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All My Sons is a carefully crafted realist play in the tradition of Henrik Ibsen, and it contains many of the elements that would become the familiar hallmarks of his most successful plays: the strained language, the minimal and delicate use of symbolism, the use of a small cast of characters, the tight structure, and the depiction of a “little man” caught between a fraudulent present and a wasted past.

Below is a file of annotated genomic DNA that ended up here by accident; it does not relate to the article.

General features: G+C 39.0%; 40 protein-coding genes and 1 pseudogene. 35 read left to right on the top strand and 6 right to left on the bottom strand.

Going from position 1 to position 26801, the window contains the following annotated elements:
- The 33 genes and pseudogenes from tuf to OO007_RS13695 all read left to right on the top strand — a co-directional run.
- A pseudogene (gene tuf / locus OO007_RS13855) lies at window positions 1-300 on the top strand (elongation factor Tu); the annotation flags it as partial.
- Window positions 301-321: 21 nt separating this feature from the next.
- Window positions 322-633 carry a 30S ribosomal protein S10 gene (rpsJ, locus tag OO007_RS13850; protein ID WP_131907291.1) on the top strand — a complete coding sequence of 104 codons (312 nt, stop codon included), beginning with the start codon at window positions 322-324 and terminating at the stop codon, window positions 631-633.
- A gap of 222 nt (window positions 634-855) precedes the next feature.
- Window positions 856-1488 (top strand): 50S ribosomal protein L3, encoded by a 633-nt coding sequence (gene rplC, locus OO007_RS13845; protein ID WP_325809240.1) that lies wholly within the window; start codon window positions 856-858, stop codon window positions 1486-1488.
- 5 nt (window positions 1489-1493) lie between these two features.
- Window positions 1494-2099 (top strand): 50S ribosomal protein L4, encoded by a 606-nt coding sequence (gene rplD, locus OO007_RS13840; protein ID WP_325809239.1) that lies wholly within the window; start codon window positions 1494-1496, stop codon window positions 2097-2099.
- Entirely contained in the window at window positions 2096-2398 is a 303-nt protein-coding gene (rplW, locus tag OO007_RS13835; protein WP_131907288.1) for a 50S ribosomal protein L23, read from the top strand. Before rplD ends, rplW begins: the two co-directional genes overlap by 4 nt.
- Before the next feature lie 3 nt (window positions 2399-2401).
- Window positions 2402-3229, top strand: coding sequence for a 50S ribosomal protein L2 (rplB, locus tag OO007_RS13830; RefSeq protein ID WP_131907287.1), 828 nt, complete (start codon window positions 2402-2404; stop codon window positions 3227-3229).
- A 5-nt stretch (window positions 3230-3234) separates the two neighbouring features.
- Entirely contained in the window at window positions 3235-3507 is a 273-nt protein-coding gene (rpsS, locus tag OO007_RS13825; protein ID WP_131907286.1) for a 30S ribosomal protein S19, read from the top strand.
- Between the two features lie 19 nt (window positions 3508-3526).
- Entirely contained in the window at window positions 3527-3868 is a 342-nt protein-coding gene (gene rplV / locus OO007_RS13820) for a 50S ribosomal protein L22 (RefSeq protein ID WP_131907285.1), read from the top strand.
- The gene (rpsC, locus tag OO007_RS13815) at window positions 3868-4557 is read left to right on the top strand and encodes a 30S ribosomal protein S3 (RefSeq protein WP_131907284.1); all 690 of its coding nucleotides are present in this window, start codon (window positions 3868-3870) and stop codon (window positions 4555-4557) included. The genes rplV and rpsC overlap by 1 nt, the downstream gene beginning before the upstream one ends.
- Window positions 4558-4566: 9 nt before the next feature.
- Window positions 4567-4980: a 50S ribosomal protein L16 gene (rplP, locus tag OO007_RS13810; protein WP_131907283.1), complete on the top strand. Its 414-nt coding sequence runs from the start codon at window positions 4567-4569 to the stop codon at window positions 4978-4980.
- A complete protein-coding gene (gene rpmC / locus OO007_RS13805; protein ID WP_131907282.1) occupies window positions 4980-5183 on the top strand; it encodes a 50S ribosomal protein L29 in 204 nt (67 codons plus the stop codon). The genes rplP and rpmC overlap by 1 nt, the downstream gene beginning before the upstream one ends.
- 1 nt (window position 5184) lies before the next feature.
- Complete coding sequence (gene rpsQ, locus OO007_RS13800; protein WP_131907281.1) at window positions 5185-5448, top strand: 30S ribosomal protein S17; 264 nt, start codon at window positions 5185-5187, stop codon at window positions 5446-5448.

One of the most successful features of the play is its sharp and realistic dialogue. In the opening scene, the leisurely talk between Joe Keller and Jim quickly becomes strained and tense when Frank enters. Frank’s comments about Larry force Joe out of his bemused mood, and his changed speech and behavior begin to reveal his inner tension. At other times, Miller’s dialogue achieves a remarkable naturalness. The scene between Joe and Bert, the young boy, illustrates Miller’s skill at writing natural, witty dialogue. The language creates an immediately recognizable real world, while providing glimpses of the hidden forces which threaten to erupt at any moment.